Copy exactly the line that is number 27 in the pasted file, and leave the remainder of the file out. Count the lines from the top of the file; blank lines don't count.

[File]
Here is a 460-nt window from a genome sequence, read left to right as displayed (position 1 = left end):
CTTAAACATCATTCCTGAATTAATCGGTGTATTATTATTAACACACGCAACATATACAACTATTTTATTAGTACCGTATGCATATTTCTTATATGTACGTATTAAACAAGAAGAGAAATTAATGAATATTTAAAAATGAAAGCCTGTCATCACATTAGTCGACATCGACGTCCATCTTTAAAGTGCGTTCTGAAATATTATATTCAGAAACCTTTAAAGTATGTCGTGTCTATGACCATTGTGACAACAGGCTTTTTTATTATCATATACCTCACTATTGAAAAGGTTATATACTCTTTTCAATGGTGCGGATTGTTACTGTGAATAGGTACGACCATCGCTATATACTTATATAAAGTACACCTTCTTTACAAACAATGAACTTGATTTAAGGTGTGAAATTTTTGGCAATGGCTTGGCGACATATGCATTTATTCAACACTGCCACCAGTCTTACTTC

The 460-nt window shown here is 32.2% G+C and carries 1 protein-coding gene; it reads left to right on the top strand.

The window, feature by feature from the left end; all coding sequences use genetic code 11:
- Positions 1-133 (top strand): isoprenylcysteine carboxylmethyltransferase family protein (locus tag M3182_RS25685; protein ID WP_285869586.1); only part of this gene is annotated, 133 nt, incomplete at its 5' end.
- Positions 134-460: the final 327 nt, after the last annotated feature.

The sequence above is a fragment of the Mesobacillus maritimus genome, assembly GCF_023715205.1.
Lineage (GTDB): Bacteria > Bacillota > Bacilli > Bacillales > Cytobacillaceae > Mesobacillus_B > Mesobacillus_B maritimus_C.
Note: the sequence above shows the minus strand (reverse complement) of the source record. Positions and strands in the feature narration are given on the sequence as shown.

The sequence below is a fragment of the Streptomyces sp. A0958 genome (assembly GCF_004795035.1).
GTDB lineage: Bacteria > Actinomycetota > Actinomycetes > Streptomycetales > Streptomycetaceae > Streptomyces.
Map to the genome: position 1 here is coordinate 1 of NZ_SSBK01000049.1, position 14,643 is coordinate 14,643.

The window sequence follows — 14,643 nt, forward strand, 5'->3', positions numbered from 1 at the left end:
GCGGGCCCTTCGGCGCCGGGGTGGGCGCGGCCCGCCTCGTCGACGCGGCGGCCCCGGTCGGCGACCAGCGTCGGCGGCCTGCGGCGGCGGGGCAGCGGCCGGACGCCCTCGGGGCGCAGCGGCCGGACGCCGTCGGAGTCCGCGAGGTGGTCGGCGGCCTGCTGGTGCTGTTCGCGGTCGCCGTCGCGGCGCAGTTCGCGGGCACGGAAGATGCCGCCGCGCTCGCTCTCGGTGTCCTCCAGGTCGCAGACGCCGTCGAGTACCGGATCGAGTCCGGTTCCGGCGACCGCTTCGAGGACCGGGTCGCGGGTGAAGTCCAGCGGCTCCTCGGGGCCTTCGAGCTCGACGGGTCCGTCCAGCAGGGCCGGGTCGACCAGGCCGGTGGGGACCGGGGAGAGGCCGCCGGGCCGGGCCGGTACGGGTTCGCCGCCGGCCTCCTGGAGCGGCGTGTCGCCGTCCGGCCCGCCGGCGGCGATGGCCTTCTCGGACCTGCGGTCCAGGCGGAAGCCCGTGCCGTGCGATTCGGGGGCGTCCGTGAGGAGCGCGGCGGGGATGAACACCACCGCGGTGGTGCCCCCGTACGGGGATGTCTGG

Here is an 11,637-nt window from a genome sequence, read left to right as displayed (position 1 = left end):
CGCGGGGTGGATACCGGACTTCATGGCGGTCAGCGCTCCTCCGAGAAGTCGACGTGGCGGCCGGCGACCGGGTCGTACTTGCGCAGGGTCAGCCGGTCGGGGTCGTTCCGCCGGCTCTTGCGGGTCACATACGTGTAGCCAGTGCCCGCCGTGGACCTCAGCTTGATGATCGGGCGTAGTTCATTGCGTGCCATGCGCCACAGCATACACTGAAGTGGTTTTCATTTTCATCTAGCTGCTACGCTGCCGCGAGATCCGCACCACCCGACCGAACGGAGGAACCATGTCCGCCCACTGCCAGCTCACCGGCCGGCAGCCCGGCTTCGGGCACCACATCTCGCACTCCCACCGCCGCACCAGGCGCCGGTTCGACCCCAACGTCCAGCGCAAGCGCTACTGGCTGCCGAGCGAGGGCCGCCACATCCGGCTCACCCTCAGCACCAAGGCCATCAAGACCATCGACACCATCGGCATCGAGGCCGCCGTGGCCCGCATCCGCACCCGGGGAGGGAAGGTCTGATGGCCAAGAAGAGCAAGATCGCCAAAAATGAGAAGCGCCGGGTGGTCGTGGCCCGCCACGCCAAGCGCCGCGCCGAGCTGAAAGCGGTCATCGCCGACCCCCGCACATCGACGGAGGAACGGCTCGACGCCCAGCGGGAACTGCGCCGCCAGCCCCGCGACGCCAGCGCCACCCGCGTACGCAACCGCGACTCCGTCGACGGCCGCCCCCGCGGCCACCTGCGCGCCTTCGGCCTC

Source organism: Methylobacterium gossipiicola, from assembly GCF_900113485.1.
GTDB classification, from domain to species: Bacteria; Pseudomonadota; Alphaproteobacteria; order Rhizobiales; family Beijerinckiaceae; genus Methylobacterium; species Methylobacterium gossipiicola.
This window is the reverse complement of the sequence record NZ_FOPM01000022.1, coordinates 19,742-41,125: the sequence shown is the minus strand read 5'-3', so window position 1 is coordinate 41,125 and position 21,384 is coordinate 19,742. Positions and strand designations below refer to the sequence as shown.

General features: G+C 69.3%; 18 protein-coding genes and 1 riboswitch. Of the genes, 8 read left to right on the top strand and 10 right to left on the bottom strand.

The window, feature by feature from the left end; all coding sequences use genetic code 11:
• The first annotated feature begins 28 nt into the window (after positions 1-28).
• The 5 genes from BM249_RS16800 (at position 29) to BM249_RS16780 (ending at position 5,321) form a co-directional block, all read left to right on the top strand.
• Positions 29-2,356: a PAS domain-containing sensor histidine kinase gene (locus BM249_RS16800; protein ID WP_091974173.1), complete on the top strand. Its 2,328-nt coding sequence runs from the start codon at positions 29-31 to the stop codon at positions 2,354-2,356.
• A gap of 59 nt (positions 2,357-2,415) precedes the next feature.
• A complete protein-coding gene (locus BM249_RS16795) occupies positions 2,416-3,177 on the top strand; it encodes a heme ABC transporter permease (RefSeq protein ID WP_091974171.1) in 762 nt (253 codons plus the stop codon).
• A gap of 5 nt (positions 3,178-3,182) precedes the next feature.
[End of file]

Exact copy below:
• A gap of 5 nt (positions 3,178-3,182) precedes the next feature.